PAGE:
The second day of TIS – Tourism Innovation Summit 2023 highlighted the most disruptive trends shaping a more sustainable and digital industry. Jenny Southan, CEO of Globetrender, presented six tourism megatrends that will develop in the coming years. The first is gamma gateways, or the opening of airports in more remote, undervalued or underserved destinations; the second is AI-based travel agencies, which, she said, “will serve mainstream travelers very well, although the profile of the luxury tourist will continue to demand personalized service.”
The third trend is clean air tourism, i.e., tourists who escape to destinations with better air quality, a growing motivation considering that 98% of Europeans breathe polluted air and that there are already 400,000 deaths per year in Europe due to air pollution. According to Southan, the fourth trend is the power of the alpha generation=. The travel journalist has argued that the Alpha generation, those born between 2011 and 2025, “should already be considered as travel decision makers and will be even more necessary in the future, considering that by 2025 there will be an estimated two billion Alpha generation children in the world”.
She also explained that new types of families, such as single-parent or same-parent families, “will be decisive for the hospitality sector, which will have to adapt to their needs and demands”. As a fifth trend, she presented self-sufficient hotels, which will offer not only gastronomic products produced on the property itself but also sustainable options such as infrastructures that produce neutral emissions. Finally, Southan highlighted the growing space tourism sector. Although still considered a mega luxury product, Southan explained that by 2030, “this market is expected to be valued at $8=.67 billion, with a growth rate of 37%”. The fact that there could be 8,000 billionaires in the world by 2030 may be a key factor.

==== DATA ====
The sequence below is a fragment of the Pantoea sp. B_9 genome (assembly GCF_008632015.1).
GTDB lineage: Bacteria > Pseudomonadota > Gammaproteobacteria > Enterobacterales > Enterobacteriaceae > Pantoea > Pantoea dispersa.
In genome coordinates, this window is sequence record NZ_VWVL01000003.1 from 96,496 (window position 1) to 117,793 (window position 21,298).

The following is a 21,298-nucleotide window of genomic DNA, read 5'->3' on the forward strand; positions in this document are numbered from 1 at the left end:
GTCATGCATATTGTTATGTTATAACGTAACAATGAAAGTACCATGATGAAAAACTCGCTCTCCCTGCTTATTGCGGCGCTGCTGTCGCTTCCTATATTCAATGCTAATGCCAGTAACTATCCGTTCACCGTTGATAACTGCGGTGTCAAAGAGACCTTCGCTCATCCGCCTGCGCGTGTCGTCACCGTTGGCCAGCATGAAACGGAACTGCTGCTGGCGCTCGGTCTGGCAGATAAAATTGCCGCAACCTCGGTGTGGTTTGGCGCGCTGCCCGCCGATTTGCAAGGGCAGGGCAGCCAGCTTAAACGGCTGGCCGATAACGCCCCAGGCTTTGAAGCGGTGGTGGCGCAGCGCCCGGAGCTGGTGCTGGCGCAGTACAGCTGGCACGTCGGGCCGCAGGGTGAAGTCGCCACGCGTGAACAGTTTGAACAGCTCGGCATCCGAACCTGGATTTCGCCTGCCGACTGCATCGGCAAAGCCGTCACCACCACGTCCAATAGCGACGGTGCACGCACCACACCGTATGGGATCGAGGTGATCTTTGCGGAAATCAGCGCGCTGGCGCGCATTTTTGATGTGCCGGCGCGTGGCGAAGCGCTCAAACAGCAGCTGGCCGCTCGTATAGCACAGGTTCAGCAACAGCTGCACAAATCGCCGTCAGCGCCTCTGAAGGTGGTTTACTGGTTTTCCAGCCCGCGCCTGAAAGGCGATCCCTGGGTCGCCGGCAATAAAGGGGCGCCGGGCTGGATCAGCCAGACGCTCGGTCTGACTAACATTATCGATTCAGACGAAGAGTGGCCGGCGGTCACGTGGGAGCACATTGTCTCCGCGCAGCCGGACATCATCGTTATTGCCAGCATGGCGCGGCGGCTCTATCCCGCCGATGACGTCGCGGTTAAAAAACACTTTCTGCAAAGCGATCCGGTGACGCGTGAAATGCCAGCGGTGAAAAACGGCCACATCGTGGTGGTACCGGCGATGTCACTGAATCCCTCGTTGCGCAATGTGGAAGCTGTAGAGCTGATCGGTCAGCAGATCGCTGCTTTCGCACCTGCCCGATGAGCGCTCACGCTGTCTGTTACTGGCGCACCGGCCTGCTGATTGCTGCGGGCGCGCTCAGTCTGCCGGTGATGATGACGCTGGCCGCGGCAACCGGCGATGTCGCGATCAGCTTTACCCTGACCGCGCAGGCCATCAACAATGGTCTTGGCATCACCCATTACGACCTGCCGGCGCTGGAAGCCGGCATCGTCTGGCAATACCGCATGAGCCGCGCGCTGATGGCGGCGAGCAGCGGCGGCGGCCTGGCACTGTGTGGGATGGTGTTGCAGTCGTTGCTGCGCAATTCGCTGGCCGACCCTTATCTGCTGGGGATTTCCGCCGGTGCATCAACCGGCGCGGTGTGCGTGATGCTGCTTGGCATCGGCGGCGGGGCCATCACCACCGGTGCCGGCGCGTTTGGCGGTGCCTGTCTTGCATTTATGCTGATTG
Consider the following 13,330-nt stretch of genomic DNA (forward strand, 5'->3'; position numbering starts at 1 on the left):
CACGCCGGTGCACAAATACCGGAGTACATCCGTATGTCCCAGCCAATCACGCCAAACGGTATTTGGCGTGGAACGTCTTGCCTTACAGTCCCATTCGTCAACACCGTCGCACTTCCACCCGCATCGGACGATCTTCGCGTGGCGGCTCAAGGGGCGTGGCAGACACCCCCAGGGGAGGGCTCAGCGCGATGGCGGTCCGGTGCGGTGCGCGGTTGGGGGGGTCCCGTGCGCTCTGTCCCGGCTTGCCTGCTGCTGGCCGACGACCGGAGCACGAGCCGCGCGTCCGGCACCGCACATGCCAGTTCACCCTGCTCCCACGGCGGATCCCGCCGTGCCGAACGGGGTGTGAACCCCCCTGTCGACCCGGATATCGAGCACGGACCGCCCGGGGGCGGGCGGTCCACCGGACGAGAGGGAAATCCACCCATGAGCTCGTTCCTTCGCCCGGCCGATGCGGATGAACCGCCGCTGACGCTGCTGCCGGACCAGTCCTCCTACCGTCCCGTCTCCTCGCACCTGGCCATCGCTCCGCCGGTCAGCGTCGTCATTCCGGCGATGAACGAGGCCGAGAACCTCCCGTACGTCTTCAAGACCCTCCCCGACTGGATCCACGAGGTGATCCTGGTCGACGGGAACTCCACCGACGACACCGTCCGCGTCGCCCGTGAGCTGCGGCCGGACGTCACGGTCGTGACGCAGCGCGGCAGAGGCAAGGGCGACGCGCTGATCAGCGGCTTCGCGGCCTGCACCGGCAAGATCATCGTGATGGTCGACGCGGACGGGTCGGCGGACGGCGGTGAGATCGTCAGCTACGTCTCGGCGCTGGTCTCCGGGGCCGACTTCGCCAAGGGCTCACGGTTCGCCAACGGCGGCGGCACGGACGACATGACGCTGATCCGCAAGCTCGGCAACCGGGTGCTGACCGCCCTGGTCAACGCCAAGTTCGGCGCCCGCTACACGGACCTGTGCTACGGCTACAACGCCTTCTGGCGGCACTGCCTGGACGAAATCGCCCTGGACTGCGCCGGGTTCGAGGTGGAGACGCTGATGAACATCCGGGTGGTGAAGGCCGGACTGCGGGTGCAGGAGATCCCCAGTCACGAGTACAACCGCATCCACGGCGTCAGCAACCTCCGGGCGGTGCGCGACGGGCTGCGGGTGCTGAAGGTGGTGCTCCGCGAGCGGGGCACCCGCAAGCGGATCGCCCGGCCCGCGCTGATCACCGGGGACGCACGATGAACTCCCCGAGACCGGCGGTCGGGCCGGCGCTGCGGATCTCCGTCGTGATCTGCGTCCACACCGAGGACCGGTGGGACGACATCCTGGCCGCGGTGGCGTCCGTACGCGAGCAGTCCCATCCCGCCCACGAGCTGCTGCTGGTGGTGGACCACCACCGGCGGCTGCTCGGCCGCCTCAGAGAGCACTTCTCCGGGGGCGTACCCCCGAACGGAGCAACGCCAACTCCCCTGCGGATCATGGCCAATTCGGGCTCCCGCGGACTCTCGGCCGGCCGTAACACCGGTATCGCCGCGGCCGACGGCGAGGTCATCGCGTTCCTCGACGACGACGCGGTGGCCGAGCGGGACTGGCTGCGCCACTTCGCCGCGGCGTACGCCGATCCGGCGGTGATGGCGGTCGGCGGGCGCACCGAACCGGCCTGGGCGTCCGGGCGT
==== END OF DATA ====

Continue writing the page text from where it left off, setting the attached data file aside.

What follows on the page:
Trends that will shape the travel industry The global travel industry is challenged to cater to an increasingly autonomous and informed traveler. Surprising these profiles require more than ingenuity, and technology is coming to the aid of the travel industry. This was noted by experts such as Emily Weiss, Senior Managing Director, Global Industry Lead Travel at Accenture, who pointed out that “45% of consumers in the U.S. use TikTok and other social media apps to select their next trip, and capturing their attention on these platforms will be fundamental”. In this line, she added that “generative AI is still at an early stage, we do not know much about its application in the future, but it is certain that it will be used in customer service”.
According to Rodolfo Moreira, Head of Customer Experience at Vueling Airlines, “new technologies, automation and AI can help us provide better service to our customers. At Vueling, we are investing in biometrics and testing things like NFTs and Metaverse, but overall, we are just scratching the surface when it comes to these technologies.”
Sustainability is another key trend for the tourism sector, a factor that is increasingly part of the industry’s identity and companies’ commitment. In this regard, María Zarraluqui, VP Global Development at Meliá Hotels International Group, pointed out the opening last year of the first carbon-neutral hotel in Menorca, Villa Le Blanc. “Everything is designed in a sustainable way, for example, there is no need for air conditioning, due to the design of the hotel, which takes advantage of all the air currents and the Mediterranean climate, and we also offer km0 in all our services.”
Surfing the technology wave Moreover,Florence Kaci, from Phocuswright, shared at TIS2023 emerging trends in travel technology. For Kaci, it will be critical to creating data management and analytics models that allow hotels to manage in “real-time” by feeding customer feedback and performance optimization, a reality that is already impacting the industry.
In addition, Kaci pointed out that new developments such as Web3 are proving their value to the sector, providing efficiencies and cost reductions in payments between parties, creating a common scenario for hotels, car rentals, airlines, etc. to converge and promote direct distribution models.
Finally, she highlighted the potential of generative artificial intelligence, which is transforming the travel cycle and offering hyper-personalization processes as we have never seen before. And the most futuristic note was linked to eVTOLs, air transport vehicles in cities, which will soon be a reality, but to what extent will they be adopted and what are the biggest challenges? she asked.